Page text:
It’s not all American give and no take, either. “We have a very strong portfolio of allies and partners in the region that, if cultivated properly, can provide a great deal of additional military capability,” he said.
From Filipino “Hezbollah” To Army Cruise Missiles
What can the different allies contribute, and what do they need from the US? There’s a spectrum of answers.
Japan possesses a first-rate modern military with, by some measures, more combat power than China. Many of their capabilities are similar to America’s, but “what they have that we don’t is they have coastal artillery,” Krepinevich said. “They have Ground Self-Defense Force units that have anti-ship cruise missiles, and I think that’s a big step forward in terms of archipelagic defense.”
“They’re also converting one division to more of a rapid reaction force,” he continued, “and they’re looking at taking one of their army brigades and giving it an amphibious assault capability — like the US Marines — for reinforcing threatened sectors.”
Overall, Krepinevich said, his Japanese contacts feel confident they can hold the line against China in the northern part of the First Island Chain. Further south, however, Taiwan and the Philippines are in greater peril and need more help. But they’re hardly helpless.
“One of the great potential capabilities that the Philippines and the Taiwanese bring is that they could make themselves very difficult for an invading force to swallow,” Krepinevich said. How? “By creating modern irregular warfare units. Picture a Hezbollah kind of force — with, at least in the Philippines, American trainers and advisors.”
Hezbollah is often held up as an exemplar of “hybrid warfare“: a mix of guerrilla tactics and nation-state capabilities. The Russian-backed Ukrainian separatists are another such hybrid force. Why should the bad guys have all the fun?
“Look at a robust irregular force like Hezbollah: They have rockets, they have artillery, they have mortars, they have missiles, they operate as an irregular force,” Krepinevich said. “That kind of force in Taiwan and the Philippines could make it very difficult for any enemy to occupy their territory.”
The US could provide training (except in Taiwan), advanced but inexpensive weapons like precision-guided mortars, and liaison officers with network links to the whole panoply of US power: satellites and drones for intelligence, surveillance, and reconnaissance so our allies aren’t fighting blind; airstrikes and long-range missiles for precision fire support so they aren’t outgunned.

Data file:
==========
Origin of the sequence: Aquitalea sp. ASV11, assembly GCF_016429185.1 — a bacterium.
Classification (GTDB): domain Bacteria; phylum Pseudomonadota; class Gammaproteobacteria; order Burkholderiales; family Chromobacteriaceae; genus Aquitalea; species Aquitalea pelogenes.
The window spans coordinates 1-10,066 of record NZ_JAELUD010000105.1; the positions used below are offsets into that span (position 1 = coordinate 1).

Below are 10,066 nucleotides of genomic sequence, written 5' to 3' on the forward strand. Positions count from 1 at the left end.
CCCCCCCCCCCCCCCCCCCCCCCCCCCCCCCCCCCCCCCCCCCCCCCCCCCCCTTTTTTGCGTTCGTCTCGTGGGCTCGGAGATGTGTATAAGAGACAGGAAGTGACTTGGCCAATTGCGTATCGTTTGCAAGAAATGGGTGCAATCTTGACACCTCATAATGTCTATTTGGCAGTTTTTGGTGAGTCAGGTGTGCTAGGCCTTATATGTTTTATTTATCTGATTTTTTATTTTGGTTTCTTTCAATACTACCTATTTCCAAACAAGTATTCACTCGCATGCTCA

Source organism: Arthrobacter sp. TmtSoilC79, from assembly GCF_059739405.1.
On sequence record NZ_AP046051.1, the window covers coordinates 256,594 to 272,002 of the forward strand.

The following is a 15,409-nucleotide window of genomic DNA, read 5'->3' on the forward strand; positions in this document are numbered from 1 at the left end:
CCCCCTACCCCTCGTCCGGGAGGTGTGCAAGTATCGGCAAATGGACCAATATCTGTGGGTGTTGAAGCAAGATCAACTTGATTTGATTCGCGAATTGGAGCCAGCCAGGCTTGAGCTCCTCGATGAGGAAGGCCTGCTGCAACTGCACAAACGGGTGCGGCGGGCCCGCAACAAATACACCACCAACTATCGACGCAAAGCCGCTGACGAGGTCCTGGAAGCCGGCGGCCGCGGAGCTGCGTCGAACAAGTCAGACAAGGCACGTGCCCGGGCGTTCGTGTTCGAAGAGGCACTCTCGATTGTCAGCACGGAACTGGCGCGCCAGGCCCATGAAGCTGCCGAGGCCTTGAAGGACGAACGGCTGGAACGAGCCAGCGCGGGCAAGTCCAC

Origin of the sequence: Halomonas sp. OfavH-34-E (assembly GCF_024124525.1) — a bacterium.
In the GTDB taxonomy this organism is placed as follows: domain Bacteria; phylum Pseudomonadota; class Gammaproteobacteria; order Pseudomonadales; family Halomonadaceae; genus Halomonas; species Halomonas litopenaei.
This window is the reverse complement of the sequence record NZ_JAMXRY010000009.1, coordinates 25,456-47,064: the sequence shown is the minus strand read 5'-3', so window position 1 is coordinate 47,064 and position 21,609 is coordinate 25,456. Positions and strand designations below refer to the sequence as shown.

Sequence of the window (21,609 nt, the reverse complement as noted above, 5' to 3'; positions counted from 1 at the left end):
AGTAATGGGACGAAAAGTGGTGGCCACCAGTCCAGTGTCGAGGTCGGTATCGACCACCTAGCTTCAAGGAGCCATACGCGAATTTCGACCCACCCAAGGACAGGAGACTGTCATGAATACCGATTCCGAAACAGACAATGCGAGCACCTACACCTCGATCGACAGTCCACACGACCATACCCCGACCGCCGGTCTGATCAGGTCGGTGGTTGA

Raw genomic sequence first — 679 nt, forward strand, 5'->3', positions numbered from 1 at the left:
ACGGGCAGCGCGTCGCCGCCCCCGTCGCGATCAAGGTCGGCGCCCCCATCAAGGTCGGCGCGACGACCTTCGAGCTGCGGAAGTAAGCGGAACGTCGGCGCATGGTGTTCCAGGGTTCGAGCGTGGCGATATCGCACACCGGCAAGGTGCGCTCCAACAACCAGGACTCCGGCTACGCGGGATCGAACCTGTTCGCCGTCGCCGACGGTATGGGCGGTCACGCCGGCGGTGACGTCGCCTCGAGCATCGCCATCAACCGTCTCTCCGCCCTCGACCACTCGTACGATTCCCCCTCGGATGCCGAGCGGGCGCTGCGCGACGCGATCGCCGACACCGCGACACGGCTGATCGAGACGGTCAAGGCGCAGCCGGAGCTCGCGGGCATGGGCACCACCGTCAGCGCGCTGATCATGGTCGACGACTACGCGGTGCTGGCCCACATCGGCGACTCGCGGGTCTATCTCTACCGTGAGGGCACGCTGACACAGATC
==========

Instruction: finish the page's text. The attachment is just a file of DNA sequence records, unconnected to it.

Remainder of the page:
The most controversial part of Krepinevich’s whole scheme is not the basing arrangements, the cultural changes inside the Defense Department, or even a Filipino Hezbollah, however. It’s those long-range offensive missiles. Many experts fear that hitting targets in mainland China would quickly escalate a conflict. Krepinevich argues being unable to do so would weaken our deterrence even as it lets the Chinese invest all their resources in offense.
“The ability to hold targets, critical targets, in China at risk provides our national command authority with an important option,” he said. “It also creates a problem for the People’s Liberation Army. If their key assets — headquarters, air bases, etc. — are sanctuaries from American attack, they don’t have to devote any resources to things like air defenses and hardening: They can put that money into offensive systems like submarines and missiles. If we can hold them at risk, that may encourage the PLA to devote more resources into less threatening capabilities.”
“This isn’t about going to war with China anymore than AirLand Battle [in the 1980s] was about going to war with the Soviet Union,” Krepinevich said. “If you convince the Chinese that you can fight effectively enough that they can’t coerce their neighbors, they’re not tempted to engage in acts of aggression.”